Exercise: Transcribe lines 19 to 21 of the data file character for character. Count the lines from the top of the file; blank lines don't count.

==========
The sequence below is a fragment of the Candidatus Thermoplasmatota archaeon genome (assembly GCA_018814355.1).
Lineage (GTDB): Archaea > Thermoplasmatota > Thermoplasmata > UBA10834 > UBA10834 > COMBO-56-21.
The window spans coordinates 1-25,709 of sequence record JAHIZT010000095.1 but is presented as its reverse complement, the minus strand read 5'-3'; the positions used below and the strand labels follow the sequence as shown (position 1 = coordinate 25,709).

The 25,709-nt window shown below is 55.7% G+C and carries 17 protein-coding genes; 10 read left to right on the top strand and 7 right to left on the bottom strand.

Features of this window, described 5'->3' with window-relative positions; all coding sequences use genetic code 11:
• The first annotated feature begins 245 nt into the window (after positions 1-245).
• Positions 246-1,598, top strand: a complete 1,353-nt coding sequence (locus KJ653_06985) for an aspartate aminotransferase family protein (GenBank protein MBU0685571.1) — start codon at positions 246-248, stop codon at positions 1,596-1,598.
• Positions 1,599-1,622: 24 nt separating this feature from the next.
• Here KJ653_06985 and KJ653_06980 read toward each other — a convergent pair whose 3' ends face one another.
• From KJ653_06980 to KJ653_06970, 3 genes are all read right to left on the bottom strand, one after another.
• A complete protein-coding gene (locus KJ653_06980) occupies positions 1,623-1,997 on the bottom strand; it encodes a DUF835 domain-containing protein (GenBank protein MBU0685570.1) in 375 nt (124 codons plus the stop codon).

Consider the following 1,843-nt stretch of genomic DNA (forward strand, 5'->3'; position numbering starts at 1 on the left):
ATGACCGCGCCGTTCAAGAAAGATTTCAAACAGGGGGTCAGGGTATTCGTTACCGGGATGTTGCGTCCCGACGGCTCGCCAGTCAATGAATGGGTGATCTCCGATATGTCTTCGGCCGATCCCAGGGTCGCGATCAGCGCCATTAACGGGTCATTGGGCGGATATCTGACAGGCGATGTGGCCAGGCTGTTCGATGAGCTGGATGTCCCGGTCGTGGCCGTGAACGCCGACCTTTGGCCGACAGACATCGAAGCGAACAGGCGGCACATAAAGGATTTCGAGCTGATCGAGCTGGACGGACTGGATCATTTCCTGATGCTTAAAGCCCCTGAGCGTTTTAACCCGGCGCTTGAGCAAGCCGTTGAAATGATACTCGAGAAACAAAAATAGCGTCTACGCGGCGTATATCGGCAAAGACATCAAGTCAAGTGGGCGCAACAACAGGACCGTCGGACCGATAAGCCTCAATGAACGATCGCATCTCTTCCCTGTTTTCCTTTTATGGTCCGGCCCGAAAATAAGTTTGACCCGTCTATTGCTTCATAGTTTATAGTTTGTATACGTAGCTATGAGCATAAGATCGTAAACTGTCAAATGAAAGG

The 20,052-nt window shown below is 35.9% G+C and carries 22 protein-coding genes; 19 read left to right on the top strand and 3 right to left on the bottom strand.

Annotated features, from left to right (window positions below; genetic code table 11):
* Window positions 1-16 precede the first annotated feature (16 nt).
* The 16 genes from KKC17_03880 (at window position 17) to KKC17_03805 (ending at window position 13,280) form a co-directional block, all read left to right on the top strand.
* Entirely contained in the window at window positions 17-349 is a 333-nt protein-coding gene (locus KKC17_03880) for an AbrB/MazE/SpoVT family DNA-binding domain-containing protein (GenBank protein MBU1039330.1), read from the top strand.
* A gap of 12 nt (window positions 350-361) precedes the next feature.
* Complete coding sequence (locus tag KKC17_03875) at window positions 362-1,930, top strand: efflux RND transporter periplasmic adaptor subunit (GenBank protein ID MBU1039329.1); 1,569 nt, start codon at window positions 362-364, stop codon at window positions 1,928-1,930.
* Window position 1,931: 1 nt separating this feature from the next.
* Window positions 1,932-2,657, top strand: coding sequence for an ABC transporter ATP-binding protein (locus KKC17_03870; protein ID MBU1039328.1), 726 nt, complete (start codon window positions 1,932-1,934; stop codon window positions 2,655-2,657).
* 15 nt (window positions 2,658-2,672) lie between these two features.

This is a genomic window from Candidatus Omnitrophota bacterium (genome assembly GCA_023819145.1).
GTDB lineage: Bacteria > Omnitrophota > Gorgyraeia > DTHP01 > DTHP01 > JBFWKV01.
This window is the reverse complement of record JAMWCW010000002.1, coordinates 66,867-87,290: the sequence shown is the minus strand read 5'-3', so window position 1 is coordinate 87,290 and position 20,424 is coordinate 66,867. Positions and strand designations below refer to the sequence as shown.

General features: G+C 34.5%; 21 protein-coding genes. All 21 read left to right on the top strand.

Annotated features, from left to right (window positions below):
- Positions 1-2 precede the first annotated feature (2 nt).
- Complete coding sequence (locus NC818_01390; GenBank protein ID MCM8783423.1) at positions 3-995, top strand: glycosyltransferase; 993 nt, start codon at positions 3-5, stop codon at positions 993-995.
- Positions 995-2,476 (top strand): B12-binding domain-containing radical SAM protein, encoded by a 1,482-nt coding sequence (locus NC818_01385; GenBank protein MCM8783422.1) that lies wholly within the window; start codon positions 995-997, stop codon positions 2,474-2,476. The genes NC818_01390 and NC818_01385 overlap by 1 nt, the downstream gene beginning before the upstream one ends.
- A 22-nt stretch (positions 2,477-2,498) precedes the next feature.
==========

* A gap of 12 nt (window positions 350-361) precedes the next feature.
* Complete coding sequence (locus tag KKC17_03875) at window positions 362-1,930, top strand: efflux RND transporter periplasmic adaptor subunit (GenBank protein ID MBU1039329.1); 1,569 nt, start codon at window positions 362-364, stop codon at window positions 1,928-1,930.
* Window position 1,931: 1 nt separating this feature from the next.